You may be the most “results-driven” employee on the planet, but that doesn’t mean you’ve ever actually delivered results. The way recruiters and hiring managers see it, those are the words you use when you don’t have anything concrete to talk about. The people you’re trying to impress don’t really care about how much effort you put into your job; they want to know what you’ve accomplished. That’s why your resume should contain lots of action verbs.
In today’s job market, HR departments receive hundreds of resumes every day. So how do you make a great first impression? You send tailored resumes to every employer for every potential job. Creating tailored resumes for specific job descriptions will not only get the attention of the hiring manager, it will also help you win job interviews. In fact, tailoring your resume to the job you want is a key to a quality job search. Why Create Tailored Resumes? You have spent hours, maybe days, crafting a resume you thought was perfect… and yet you’re not getting any responses from
Applicant tracking systems (ATS) and job boards alike utilize keyword-driven search functionalities to evaluate resumes and assess a candidate’s potential fit.
While you can’t always control job titles, you can determine how you are depicted on paper. Just as important, you can impact how your resume will be received by technology that depends on keywords.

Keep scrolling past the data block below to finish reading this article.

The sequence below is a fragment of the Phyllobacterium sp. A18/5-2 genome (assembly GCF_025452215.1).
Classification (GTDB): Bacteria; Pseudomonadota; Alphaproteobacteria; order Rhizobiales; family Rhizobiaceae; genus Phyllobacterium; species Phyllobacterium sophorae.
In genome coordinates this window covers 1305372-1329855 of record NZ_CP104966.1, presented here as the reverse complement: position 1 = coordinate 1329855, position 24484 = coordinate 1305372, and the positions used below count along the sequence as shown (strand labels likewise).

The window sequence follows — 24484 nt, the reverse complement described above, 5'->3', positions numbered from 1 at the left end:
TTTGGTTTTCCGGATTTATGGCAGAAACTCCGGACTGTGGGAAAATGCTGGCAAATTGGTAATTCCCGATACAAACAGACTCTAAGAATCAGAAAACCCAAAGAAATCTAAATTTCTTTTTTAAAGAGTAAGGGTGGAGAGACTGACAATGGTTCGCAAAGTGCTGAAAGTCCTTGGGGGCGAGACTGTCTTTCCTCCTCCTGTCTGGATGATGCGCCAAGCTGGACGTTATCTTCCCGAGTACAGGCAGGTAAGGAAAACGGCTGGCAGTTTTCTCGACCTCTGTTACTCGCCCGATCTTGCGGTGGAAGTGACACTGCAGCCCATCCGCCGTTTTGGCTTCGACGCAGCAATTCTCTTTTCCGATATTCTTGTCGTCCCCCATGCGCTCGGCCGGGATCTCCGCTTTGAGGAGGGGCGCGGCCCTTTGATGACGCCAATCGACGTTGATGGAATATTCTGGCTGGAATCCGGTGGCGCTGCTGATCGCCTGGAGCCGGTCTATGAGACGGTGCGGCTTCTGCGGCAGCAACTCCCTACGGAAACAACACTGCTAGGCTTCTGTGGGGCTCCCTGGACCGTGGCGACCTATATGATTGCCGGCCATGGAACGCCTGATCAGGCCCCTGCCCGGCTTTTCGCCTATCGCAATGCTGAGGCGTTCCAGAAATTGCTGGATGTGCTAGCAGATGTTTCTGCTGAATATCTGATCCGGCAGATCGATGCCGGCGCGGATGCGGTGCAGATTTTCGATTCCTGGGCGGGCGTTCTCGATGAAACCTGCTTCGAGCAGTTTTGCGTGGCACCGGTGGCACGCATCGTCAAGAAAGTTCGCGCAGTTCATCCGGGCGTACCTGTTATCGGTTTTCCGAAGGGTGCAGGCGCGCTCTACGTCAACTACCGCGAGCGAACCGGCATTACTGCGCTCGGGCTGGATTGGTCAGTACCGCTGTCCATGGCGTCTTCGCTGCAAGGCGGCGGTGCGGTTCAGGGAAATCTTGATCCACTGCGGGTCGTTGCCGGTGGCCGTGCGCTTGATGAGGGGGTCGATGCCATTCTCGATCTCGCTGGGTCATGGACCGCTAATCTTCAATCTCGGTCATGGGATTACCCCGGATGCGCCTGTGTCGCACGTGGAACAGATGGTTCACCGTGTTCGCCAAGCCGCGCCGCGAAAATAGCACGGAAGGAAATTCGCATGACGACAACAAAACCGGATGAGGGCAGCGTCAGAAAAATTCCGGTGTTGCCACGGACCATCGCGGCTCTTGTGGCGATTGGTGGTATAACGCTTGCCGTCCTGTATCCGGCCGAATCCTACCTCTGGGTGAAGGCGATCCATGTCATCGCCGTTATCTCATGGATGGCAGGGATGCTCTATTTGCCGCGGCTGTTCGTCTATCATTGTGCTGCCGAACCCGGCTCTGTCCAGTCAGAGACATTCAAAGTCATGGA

LinkedIn’s search algorithm rewards you for including your critical keywords in multiple places and especially in particular spots. Who doesn’t want to come up higher in the search rankings! Follow these simple guidelines to improve your ranking on both the old and new LinkedIn desktop interfaces.
Have you submitted resumes to countless companies and gotten zilch in return?
One common resume blunder is failing to include searchable keywords that correspond to the job seeker’s skills and desired position. Keywords are the lifeblood of resumes — particularly because employers are bombarded with thousands of resumes.
Without keywords, your resume is as good as dead.
We asked career and HR experts for advice on the types of must-have keywords employers look for. Does your resume include the following?
Once your resume is in the hands of an employer for review, you only have a few seconds to make an impression that shows you are “the candidate” for the job. The opening of your resume is the most important real estate on the resume page and describes your brand or value proposition. If an employer can’t quickly see what you have to offer in terms of specific experience, skills, and knowledge the employer can benefit from, it is unlikely he will continue to read on.